When it comes to living the tiny life which is better? The city life or the country life? With the ability to move your home the possibilities are endless. Having recently made the switch from urban to rural tiny lifestyle, we’re assessing the transition. Here are some advantages and disadvantages we’ve experienced in La Casita.
The majority of folks I’ve talked to who live in a tiny house do so for economic reasons as well as ecological ones. Those were the big motivating factors for Cedric and I. Living lighter on the earth is of great interest to us as is meeting our needs with less money so our recent move got me thinking: is living the tiny life in the country greener and more economically sound than living in the city? In the city we rode our bikes to work, the grocery store, the bowling alley, restaurants and most of our friends’ houses. Now that we’ve moved to a more rural area I find I’m driving a lot more. I definitely feel dependent on our vehicle rather than my bike. For me, living the tiny life isn’t just about houses, it’s my intention in everyday experiences. Being dependent on a car does not satisfy my need for a more intentional, regenerative existence.
There’s also the added expense of car dependency. Gas is more costly here than down south. Plus, with winter still in full swing we had had to buy a set of studded tires so we could get out of our driveway! We’re both feeling as though it takes a lot more stuff to live the country life in the north than it did the city life in the south.
When it comes to aesthetics living rural has living urban beat-even in the winter! Life out in the country is proving exceptionally beautiful and much more quiet than our life in Charleston. There’s also a lot more privacy. Walking out the door in the city often met with someone staring at the house and wanting to know more about it. I loved talking with passer-bys but when you’re getting stared at on the regular, it starts to feel invasive. Plus, being packed in next to other houses does not provide the most scenic view. Here in Vermont we look out to the woods and up to a mountain and at night the stars are stunning. I’m definitely sleeping better at night without my next door neighbors yelling and drinking in to the wee hours of the evening!
Air and water quality are other big factors. In Charleston, we lived by the highway and after one year there is noticeable exhaust and street crust on our house. It’s disgusting to think that that’s not only sticking to our lovely Cyprus siding but also our lungs. It’s going to take a good bit of work to sand off the black dust and re-oil the house. Even if we had lived in the greenest area of Charleston, it’s a port city and air and water quality are not great. There’s fluoride and chlorine but out on the mountain we have crisp, clean spring water and excellent air quality with little industrial or transport pollutants in the air. Building a tiny house was definitely about living a healthier lifestyle and it feels much more so here in the country than it ever did in the city.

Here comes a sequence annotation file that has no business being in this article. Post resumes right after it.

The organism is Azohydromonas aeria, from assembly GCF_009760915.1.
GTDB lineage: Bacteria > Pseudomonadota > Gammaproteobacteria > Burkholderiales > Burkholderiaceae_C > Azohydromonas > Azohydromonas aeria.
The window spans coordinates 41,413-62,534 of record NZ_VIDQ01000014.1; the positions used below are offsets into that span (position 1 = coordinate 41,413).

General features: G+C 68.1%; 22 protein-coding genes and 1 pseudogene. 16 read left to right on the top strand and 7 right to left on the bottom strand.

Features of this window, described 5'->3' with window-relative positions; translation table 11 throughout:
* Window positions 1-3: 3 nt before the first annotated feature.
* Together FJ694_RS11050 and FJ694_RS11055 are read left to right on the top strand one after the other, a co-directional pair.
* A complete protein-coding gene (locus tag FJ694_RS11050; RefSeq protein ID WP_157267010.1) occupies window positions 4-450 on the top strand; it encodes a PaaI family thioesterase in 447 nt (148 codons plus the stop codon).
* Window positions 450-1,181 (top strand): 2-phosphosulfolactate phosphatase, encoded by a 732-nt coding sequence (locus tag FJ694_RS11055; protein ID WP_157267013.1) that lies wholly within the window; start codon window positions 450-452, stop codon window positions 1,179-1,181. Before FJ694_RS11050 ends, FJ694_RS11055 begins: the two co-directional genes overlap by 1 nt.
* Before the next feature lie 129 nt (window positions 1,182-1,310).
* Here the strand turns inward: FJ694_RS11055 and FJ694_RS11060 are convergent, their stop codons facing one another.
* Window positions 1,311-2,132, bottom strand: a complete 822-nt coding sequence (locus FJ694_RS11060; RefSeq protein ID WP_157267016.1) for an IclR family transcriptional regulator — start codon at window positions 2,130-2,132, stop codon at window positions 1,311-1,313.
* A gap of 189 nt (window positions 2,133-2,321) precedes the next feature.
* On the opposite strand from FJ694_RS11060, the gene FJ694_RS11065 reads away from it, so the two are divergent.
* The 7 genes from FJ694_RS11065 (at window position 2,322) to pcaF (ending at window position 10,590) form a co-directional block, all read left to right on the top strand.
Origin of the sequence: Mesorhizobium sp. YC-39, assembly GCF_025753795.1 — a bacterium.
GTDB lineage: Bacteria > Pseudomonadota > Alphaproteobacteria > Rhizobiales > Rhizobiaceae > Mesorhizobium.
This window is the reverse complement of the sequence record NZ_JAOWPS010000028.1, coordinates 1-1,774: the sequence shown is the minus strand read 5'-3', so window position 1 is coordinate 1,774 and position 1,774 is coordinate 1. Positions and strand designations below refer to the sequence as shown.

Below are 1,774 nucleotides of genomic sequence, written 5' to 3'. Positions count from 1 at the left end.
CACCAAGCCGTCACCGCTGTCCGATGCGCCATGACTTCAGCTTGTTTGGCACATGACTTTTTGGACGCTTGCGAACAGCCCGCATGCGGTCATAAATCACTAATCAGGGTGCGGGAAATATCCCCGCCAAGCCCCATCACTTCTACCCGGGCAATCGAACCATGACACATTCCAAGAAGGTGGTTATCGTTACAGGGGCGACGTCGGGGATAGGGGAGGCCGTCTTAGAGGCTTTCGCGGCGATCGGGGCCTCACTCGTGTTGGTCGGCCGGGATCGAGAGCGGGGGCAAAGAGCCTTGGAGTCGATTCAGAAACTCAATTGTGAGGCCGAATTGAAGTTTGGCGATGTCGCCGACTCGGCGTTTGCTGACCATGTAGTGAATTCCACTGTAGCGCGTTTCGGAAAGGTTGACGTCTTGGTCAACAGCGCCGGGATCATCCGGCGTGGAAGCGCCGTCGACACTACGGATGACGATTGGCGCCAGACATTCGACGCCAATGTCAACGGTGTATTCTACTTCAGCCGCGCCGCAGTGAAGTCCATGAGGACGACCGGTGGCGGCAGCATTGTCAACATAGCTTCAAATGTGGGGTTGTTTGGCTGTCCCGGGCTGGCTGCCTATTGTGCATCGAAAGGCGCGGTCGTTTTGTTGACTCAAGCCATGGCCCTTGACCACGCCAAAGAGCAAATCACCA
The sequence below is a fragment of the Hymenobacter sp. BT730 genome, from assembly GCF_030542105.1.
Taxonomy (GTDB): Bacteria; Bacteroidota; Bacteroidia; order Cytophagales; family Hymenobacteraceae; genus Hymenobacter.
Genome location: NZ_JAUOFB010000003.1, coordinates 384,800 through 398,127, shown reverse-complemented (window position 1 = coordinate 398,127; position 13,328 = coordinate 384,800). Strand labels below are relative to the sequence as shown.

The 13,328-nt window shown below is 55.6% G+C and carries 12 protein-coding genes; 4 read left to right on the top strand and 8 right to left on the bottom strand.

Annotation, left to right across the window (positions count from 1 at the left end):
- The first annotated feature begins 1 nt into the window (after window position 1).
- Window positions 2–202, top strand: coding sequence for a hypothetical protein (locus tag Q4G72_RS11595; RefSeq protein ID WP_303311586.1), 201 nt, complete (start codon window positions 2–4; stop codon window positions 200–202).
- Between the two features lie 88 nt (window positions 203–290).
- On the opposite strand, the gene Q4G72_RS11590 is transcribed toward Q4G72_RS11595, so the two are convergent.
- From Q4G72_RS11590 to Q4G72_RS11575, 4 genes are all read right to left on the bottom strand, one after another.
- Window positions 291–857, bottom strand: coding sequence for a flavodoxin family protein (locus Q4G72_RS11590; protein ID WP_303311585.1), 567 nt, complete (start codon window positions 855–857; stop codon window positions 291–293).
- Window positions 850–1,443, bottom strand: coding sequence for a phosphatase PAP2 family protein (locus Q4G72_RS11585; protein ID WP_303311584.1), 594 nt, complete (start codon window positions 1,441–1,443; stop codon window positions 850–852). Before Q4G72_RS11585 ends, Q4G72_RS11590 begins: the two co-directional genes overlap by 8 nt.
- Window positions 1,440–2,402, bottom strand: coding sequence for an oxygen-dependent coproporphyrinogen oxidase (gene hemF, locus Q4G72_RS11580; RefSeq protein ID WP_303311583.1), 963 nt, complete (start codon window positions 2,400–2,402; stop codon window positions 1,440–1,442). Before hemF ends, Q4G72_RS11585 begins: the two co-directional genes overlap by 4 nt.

Living in a tiny house requires the ability to move out beyond its walls on a regular basis in order to maintain emotional balance. In the city this often meant hopping on a bike and going to the park. In the country it means stepping out the front door and taking a walk through the woods. Both satisfy the need for spaciousness that Cedric, me and our pup Asher often crave living in a tiny house. We seem to be able to take care of this need equally well whether in the city or the country, it’s just a matter of preference. Asher, however, definitely prefers the woods to the city and we are more relaxed now that we don’t have to worry about cars. I have to admit I am worried some animal might mistake him for a tasty rabbit, especially when coyotes are howling nearby!
Besides quality of life, the other advantages and disadvantages pertain to anyone trying to make the decision to live rural or urban. The city is more convenient in terms of job density and meeting daily needs although for tiny houses it can prove more difficult when it comes to zoning. After one year in Charleston, a city zoning official came through our neighborhood looking for us. We moved just in time but I can’t say I was surprised when my neighbor called to tell me the city had come searching. We’d been waiting for it. Rural areas tend to have less stringent codes when it comes to building so for a tiny house dweller it can prove less stressful.
The most exciting thing for me living rural is a big garden. In the city we had limited space to grow. Although, you could argue that in cities vertical gardening and creative use of space can greatly increase your growing power. I’ve certainly seen some very clever ways that people use small spaces to grow quite a bit of plants! In the country, we have acres to work with and providing ourselves with the bulk of our summer food is looking like a reality. That’s something we were not able to accomplish in the city and we’re looking forward to the challenge of growing on a larger scale.
No matter where you end up, every locale will have it challenges and rewards. When it comes to the city vs. country debate it’s a highly personal choice. It’s important to assess your needs and the best way those needs can be met by your home and its location. I’m enjoying living life more remotely but I can appreciate the aspects of city living as well. Ultimately, our home has proven itself a wonderful space whether in an urban setting or a rural setting and to me that flexibility is the key to a positive tiny house experience.
- Are you a country mouse or a city mouse?
- What advantages or disadvantages do you experience in rural or urban living?
- What challenges have you faced living the tiny life in the city and/or country?